That's what makes this situation so difficult for those on the field and those who watch those on the field. Fans have been on this unsatisfying ride for far too long, yet most of the players hopped on a stop or two ago. 

So people who post those hateful comments or send those angry DMs are doing so because they've seen a handful of free agency and draft classes bust, and because they've seen numerous coaches come in and fail, and they've been lied to repeatedly about how "close" the Redskins are. They aren't necessarily trying to take it out on Guice or Dwayne Haskins or Landon Collins, it just appears that way.

Guice, for one, is trying his best to improve how he handles that side of being an athlete. He's also choosing to focus on those who've stayed on his side through what's been a trying first couple of seasons in the league.

For all the negativity he encounters, he's grateful for those who remain positive like him.

"A guy that's been there two years and has only played two real games, there's a lot of fans that have still never left my side since I got drafted," Guice said. "That's something I always have to cherish."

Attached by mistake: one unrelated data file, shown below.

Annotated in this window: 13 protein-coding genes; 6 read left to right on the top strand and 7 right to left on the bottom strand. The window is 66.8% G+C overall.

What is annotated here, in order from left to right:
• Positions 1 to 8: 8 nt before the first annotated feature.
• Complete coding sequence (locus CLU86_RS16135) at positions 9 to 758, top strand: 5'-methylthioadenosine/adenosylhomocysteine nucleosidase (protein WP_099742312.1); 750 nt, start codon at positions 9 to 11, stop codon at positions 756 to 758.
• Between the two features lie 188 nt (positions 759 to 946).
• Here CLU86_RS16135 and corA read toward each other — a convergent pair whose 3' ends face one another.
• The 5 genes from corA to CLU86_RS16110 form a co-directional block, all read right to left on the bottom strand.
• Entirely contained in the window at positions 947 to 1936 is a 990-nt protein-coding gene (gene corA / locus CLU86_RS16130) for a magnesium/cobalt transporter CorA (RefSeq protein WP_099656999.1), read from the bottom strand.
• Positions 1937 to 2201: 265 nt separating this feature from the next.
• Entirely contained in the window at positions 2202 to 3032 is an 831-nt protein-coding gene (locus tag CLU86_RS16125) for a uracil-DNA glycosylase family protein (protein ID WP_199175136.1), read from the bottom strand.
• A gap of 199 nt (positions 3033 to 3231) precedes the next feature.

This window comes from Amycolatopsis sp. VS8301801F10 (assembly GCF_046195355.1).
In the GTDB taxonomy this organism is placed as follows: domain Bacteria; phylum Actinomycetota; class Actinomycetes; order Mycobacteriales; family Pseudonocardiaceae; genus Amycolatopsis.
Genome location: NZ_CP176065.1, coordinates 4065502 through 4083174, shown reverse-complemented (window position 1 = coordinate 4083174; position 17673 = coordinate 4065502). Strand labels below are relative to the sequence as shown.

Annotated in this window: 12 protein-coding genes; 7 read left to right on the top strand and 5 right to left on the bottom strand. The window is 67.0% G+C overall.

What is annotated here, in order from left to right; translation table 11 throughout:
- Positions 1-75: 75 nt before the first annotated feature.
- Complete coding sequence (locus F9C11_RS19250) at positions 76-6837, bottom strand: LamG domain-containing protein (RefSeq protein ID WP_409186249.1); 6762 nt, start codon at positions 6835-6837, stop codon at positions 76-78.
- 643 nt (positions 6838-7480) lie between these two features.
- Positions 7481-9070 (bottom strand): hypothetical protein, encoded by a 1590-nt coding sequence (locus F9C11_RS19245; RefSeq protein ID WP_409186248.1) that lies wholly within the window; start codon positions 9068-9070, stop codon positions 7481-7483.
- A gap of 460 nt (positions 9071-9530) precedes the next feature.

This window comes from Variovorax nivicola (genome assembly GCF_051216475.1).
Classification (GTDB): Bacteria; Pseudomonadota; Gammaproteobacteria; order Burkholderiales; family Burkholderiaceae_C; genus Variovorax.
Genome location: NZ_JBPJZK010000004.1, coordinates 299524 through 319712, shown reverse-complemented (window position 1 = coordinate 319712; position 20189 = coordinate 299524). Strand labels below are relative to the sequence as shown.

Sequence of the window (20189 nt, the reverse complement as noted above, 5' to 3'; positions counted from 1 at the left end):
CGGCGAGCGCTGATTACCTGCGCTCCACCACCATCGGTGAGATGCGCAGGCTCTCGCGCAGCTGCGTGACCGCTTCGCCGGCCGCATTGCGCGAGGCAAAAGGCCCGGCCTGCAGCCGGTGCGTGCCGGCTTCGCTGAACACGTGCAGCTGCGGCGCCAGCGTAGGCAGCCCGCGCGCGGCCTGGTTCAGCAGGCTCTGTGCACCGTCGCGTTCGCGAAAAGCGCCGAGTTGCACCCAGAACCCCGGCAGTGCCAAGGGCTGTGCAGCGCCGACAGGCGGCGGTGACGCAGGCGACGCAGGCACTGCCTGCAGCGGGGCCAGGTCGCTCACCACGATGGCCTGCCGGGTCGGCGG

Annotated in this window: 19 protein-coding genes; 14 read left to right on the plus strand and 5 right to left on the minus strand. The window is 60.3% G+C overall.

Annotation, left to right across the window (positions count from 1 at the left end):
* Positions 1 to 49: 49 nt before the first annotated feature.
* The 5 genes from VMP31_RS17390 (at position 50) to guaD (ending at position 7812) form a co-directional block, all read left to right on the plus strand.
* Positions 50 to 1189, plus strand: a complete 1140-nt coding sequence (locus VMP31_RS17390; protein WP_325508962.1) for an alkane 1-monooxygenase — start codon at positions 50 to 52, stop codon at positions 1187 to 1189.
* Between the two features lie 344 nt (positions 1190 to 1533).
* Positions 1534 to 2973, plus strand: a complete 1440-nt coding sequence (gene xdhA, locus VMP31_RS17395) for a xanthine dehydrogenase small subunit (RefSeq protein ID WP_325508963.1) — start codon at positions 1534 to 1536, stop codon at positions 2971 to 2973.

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Report: Phillies sign another National, bring on assistant hitting coach Joe Dillion

Report: Phillies sign another National, bring on assistant hitting coach Joe Dillion

When you win a championship the way the Nationals did, other teams are going to try and capture that magic in any way they can. 

Of course, Anthony Rendon and Stephen Strasburg are at risk of leaving town and free agency, but now the Davey Martinez will have to make changes to his coaching staff as well. 

According to Jim Salisbury, the Phillies hired Washington's assistant hitting coach Joe Dillon as their new hitting coach under manager Joe Girardi. 

Working with hitting coach Kevin Long, Dillon helped the Nationals lead the national league in on-base percentage while ranking second in batting average and OPS. 

The Phillies struggled at the plate in 2019, ranking 22nd in batting average, 19th in on-base percentage and 17th in OPS. Despite acquiring Bryce Harper, Jean Segura and JT Realmuto last offseason, Philadelphia boasted an anemic offense under former hitting coach John Mallee.